Okay, Onto the next muslin- looking better!  But still a few things to fix:


 At this point, I was helped by a new fitting friend!  It was brilliant.  Emily of Calico Stretch and I met up with MrsC at The Hectic Eclectic at a regular meet up she has at her shop, Made on Marion!  (More on that to come.)

MrsC is a bit of a fitting guru.  She helped so much!
The final tweaks will be redrawing the armhole outwards in some places (I took too much out and it was looking a bit 'sporty'), adding shoulder darts (there was a bit of gaping at the back neck), and taking out some at the neckline at centre front.  That is to address the slightly loose neckline.  It's just like what Gertie did recently here, but in reverse!  Most of these issues didn't show up well in these pictures, unfortunately...

In the end I don't think I'll need to make a SBA since the gathers have more leeway than a close-fitting darted style.  I'm sooo tempted to make another muslin, but perhaps I should move onto the actual garment.  I'm in no rush though, since I don't know what I need a Summer dress for in Winter.... lol.

So that's my journey so far!  I am slowly gaining understanding....I hope! :)  And I hope this helps someone else out there!

8 comments:

  1. Very well explained, Jo :) One hindsight tip - if you had fixed the armscye on the second muslin by adding to it instead of carving it out, it would have been almost spot on. ;-) So, the good side of that is that you totally got what to do, just did it in the wrong direction hehe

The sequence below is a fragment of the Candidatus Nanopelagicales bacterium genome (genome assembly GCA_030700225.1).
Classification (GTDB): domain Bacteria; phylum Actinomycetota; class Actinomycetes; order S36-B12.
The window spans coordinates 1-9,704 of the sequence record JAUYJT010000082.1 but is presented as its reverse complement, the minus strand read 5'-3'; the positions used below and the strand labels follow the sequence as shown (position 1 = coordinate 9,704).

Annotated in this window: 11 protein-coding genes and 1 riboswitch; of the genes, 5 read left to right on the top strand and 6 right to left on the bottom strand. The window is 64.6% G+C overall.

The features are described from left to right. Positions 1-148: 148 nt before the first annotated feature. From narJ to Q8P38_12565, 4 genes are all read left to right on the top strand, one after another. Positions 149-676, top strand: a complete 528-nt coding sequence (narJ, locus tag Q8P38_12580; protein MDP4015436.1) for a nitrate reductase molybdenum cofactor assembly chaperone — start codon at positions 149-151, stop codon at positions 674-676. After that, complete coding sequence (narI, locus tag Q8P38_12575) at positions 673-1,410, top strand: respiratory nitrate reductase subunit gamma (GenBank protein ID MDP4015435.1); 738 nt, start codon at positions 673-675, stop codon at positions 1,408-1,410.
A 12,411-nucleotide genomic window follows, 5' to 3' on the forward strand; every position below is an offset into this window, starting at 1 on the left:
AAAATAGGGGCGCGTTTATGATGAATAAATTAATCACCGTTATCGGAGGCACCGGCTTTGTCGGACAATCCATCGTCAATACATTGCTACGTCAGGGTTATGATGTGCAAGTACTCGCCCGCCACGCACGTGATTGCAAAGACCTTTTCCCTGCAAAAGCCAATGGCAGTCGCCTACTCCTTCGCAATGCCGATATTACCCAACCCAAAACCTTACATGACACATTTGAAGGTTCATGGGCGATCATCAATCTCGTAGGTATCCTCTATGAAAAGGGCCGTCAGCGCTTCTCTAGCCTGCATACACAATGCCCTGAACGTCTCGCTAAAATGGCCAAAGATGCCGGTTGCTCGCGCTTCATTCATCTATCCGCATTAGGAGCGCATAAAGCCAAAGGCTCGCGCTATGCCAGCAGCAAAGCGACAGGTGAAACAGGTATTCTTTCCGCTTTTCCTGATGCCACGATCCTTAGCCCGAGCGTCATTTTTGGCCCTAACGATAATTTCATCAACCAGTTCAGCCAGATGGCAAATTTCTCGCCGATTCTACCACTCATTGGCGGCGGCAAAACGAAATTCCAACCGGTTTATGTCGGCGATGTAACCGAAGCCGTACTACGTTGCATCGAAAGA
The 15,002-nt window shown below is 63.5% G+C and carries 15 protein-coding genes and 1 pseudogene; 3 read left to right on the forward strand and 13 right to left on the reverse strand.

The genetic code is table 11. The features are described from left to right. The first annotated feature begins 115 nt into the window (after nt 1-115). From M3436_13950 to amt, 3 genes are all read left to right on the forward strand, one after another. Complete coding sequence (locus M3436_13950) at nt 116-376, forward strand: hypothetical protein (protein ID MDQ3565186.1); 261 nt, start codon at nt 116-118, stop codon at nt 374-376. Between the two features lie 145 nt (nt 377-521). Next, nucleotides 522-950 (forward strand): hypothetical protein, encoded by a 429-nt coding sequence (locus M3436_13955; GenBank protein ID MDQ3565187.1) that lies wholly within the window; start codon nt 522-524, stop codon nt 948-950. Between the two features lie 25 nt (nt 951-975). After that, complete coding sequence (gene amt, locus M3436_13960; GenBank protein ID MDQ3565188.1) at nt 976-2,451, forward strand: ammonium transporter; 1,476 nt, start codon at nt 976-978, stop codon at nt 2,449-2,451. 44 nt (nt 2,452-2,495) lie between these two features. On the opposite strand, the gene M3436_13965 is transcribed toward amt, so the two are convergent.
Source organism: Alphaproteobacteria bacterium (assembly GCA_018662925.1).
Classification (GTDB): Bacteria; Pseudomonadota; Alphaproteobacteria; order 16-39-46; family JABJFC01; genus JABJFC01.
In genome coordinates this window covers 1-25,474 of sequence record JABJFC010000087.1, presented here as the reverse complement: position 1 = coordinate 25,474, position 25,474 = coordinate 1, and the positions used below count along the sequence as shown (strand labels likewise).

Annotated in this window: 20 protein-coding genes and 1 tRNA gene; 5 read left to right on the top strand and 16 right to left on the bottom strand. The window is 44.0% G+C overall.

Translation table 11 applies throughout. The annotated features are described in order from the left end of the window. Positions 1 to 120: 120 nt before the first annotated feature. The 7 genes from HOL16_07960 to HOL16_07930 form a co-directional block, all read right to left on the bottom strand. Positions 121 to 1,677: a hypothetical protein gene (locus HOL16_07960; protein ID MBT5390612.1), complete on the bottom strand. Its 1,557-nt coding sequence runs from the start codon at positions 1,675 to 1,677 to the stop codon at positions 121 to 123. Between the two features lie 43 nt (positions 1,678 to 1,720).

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  2. You're really starting to master fitting! I'm impressed that you were able to identify so many problems and solve them! Great job, girl!

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  3. Jo, you're my hero. Not only did I get a complexity rash just looking at the images for this post (the sewing skills needed were so WAY over my head!), but I noticed your dress form and then saw your post on how to make it with paper tape!

    Brilliant!

    I was going to do one using duct tape, but this will be MUCH cheaper (especially as I already have the tape, which I use for stretching drawing paper!). Also, figure this will last much longer as there is no acid to break down.

    Thank you!

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    1. Oh I'm so glad you're going to give the dress form a go. I love mine!!
      I know what you mean about fitting being mind-boggling. It definitely still boggles mine but I'm determined to get there!

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  4. This is amazing, Jo! I'm so impressed!

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  5. The muslin's looking good. It's going to be a lovely dress. You really are going for it on the fitting front!

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  6. I need to take a lesson from you in patience! It's going to look great when it's all finished!

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  7. Interestingly, and somewhat associated with this, Andi S just wrote a post today about the pluses and minuses of creating tutorials. Very useful info here. Thanks!